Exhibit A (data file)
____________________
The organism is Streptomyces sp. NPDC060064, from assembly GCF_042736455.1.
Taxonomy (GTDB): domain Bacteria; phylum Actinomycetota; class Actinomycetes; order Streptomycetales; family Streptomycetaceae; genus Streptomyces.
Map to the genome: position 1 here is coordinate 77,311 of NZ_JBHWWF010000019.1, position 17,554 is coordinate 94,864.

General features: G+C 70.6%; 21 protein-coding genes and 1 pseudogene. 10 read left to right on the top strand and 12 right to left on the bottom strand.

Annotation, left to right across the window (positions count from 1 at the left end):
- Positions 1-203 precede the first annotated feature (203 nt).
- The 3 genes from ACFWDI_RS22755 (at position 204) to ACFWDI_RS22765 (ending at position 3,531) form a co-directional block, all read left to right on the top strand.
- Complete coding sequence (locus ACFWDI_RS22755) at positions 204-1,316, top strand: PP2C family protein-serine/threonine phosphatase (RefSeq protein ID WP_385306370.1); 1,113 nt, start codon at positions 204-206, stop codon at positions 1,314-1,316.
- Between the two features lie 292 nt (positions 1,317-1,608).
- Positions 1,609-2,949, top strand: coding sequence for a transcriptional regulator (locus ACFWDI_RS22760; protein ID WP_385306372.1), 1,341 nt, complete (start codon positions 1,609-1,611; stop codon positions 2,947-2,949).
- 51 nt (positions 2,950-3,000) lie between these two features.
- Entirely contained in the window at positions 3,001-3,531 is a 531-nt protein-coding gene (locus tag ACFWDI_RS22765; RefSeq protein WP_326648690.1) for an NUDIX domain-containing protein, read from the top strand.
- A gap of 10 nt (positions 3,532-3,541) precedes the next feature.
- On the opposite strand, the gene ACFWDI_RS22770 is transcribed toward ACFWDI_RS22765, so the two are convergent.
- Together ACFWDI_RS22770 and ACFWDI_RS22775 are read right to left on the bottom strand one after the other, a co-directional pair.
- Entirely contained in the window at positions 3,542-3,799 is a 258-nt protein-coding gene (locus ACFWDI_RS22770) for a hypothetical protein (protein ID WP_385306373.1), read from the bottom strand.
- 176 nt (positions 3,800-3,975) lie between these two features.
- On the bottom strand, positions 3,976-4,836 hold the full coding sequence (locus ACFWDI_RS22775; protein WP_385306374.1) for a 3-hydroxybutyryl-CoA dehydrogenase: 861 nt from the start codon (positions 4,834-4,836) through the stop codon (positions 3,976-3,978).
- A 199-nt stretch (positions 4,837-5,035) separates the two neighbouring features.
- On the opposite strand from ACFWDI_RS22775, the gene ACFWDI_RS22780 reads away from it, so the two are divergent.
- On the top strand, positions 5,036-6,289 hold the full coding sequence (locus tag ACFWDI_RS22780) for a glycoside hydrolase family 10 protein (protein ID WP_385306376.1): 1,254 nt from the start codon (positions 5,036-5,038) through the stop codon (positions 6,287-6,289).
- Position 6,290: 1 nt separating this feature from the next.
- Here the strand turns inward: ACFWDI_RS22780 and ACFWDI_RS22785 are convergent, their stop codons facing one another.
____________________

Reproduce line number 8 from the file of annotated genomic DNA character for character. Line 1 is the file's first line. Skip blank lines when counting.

- Complete coding sequence (locus ACFWDI_RS22755) at positions 204-1,316, top strand: PP2C family protein-serine/threonine phosphatase (RefSeq protein ID WP_385306370.1); 1,113 nt, start codon at positions 204-206, stop codon at positions 1,314-1,316.